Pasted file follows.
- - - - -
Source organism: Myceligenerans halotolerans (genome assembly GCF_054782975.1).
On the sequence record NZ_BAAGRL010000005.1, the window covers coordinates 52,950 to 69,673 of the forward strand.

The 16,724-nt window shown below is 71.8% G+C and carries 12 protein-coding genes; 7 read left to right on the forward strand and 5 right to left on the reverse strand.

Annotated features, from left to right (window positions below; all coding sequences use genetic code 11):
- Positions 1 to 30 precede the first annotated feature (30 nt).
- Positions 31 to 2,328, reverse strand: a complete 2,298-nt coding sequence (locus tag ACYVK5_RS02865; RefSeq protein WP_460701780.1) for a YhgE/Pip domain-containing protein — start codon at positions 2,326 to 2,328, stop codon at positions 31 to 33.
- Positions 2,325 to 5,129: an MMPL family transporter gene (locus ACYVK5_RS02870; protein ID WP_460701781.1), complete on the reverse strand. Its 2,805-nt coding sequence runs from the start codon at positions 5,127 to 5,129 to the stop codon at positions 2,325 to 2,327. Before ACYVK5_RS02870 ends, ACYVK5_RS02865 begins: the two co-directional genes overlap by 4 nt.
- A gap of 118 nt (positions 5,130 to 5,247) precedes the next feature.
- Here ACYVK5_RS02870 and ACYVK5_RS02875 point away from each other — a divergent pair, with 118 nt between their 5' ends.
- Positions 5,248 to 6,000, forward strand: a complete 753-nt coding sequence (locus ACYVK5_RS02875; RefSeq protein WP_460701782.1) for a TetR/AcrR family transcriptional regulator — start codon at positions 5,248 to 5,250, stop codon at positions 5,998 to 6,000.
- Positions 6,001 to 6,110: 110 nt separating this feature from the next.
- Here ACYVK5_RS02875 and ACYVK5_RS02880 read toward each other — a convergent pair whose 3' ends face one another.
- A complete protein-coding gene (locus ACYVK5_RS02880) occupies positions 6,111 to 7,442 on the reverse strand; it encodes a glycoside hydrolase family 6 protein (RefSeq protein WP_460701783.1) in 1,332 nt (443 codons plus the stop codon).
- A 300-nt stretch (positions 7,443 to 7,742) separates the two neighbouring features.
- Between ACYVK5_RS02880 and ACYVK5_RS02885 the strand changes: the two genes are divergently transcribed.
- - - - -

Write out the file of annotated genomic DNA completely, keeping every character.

Source organism: Myceligenerans halotolerans (genome assembly GCF_054782975.1).
On the sequence record NZ_BAAGRL010000005.1, the window covers coordinates 52,950 to 69,673 of the forward strand.

The 16,724-nt window shown below is 71.8% G+C and carries 12 protein-coding genes; 7 read left to right on the forward strand and 5 right to left on the reverse strand.

Annotated features, from left to right (window positions below; all coding sequences use genetic code 11):
- Positions 1 to 30 precede the first annotated feature (30 nt).
- Positions 31 to 2,328, reverse strand: a complete 2,298-nt coding sequence (locus tag ACYVK5_RS02865; RefSeq protein WP_460701780.1) for a YhgE/Pip domain-containing protein — start codon at positions 2,326 to 2,328, stop codon at positions 31 to 33.
- Positions 2,325 to 5,129: an MMPL family transporter gene (locus ACYVK5_RS02870; protein ID WP_460701781.1), complete on the reverse strand. Its 2,805-nt coding sequence runs from the start codon at positions 5,127 to 5,129 to the stop codon at positions 2,325 to 2,327. Before ACYVK5_RS02870 ends, ACYVK5_RS02865 begins: the two co-directional genes overlap by 4 nt.
- A gap of 118 nt (positions 5,130 to 5,247) precedes the next feature.
- Here ACYVK5_RS02870 and ACYVK5_RS02875 point away from each other — a divergent pair, with 118 nt between their 5' ends.
- Positions 5,248 to 6,000, forward strand: a complete 753-nt coding sequence (locus ACYVK5_RS02875; RefSeq protein WP_460701782.1) for a TetR/AcrR family transcriptional regulator — start codon at positions 5,248 to 5,250, stop codon at positions 5,998 to 6,000.
- Positions 6,001 to 6,110: 110 nt separating this feature from the next.
- Here ACYVK5_RS02875 and ACYVK5_RS02880 read toward each other — a convergent pair whose 3' ends face one another.
- A complete protein-coding gene (locus ACYVK5_RS02880) occupies positions 6,111 to 7,442 on the reverse strand; it encodes a glycoside hydrolase family 6 protein (RefSeq protein WP_460701783.1) in 1,332 nt (443 codons plus the stop codon).
- A 300-nt stretch (positions 7,443 to 7,742) separates the two neighbouring features.
- Between ACYVK5_RS02880 and ACYVK5_RS02885 the strand changes: the two genes are divergently transcribed.